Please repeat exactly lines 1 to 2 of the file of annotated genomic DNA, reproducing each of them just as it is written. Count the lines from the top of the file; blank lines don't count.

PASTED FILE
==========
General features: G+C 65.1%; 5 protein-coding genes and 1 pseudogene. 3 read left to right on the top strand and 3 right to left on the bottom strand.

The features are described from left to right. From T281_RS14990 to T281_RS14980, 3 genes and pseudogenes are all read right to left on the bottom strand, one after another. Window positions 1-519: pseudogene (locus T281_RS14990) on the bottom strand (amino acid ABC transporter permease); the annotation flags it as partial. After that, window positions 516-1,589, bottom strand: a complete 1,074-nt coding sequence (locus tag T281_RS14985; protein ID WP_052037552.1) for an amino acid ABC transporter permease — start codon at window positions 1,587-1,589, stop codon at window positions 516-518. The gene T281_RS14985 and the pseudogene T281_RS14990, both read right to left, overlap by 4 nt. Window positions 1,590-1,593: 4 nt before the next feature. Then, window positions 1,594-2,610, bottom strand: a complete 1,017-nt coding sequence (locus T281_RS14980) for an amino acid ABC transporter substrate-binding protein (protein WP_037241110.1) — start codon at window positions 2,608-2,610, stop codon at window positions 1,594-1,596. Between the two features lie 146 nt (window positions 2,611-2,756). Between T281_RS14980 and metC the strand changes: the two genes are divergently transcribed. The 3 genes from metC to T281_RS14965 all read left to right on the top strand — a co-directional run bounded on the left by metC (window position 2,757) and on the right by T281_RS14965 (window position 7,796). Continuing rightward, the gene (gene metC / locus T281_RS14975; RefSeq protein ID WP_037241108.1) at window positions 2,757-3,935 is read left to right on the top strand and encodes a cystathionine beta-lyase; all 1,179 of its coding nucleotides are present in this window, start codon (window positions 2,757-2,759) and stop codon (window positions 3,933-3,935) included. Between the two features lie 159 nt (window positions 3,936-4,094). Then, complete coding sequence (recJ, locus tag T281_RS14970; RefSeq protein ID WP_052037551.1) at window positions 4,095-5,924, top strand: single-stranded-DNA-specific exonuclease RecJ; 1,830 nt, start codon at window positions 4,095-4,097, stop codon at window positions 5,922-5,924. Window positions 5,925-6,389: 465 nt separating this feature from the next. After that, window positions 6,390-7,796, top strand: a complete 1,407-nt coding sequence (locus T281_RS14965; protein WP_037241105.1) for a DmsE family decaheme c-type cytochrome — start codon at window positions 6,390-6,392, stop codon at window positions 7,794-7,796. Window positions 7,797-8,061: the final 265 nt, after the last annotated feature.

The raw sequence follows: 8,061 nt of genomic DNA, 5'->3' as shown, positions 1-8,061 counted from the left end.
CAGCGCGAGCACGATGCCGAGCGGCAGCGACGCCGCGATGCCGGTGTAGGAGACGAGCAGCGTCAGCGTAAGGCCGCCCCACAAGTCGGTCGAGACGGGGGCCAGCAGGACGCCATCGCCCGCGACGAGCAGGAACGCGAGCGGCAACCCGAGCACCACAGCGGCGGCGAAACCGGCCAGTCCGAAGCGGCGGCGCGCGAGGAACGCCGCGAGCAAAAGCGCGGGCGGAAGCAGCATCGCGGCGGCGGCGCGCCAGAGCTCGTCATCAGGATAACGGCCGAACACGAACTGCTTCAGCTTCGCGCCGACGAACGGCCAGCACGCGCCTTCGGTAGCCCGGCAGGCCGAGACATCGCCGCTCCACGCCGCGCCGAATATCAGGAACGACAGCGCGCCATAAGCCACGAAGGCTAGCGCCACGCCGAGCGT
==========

General features: G+C 65.1%; 5 protein-coding genes and 1 pseudogene. 3 read left to right on the top strand and 3 right to left on the bottom strand.

The features are described from left to right. From T281_RS14990 to T281_RS14980, 3 genes and pseudogenes are all read right to left on the bottom strand, one after another. Window positions 1-519: pseudogene (locus T281_RS14990) on the bottom strand (amino acid ABC transporter permease); the annotation flags it as partial. After that, window positions 516-1,589, bottom strand: a complete 1,074-nt coding sequence (locus tag T281_RS14985; protein ID WP_052037552.1) for an amino acid ABC transporter permease — start codon at window positions 1,587-1,589, stop codon at window positions 516-518. The gene T281_RS14985 and the pseudogene T281_RS14990, both read right to left, overlap by 4 nt. Window positions 1,590-1,593: 4 nt before the next feature. Then, window positions 1,594-2,610, bottom strand: a complete 1,017-nt coding sequence (locus T281_RS14980) for an amino acid ABC transporter substrate-binding protein (protein WP_037241110.1) — start codon at window positions 2,608-2,610, stop codon at window positions 1,594-1,596. Between the two features lie 146 nt (window positions 2,611-2,756). Between T281_RS14980 and metC the strand changes: the two genes are divergently transcribed. The 3 genes from metC to T281_RS14965 all read left to right on the top strand — a co-directional run bounded on the left by metC (window position 2,757) and on the right by T281_RS14965 (window position 7,796). Continuing rightward, the gene (gene metC / locus T281_RS14975; RefSeq protein ID WP_037241108.1) at window positions 2,757-3,935 is read left to right on the top strand and encodes a cystathionine beta-lyase; all 1,179 of its coding nucleotides are present in this window, start codon (window positions 2,757-2,759) and stop codon (window positions 3,933-3,935) included. Between the two features lie 159 nt (window positions 3,936-4,094). Then, complete coding sequence (recJ, locus tag T281_RS14970; RefSeq protein ID WP_052037551.1) at window positions 4,095-5,924, top strand: single-stranded-DNA-specific exonuclease RecJ; 1,830 nt, start codon at window positions 4,095-4,097, stop codon at window positions 5,922-5,924. Window positions 5,925-6,389: 465 nt separating this feature from the next. After that, window positions 6,390-7,796, top strand: a complete 1,407-nt coding sequence (locus T281_RS14965; protein WP_037241105.1) for a DmsE family decaheme c-type cytochrome — start codon at window positions 6,390-6,392, stop codon at window positions 7,794-7,796. Window positions 7,797-8,061: the final 265 nt, after the last annotated feature.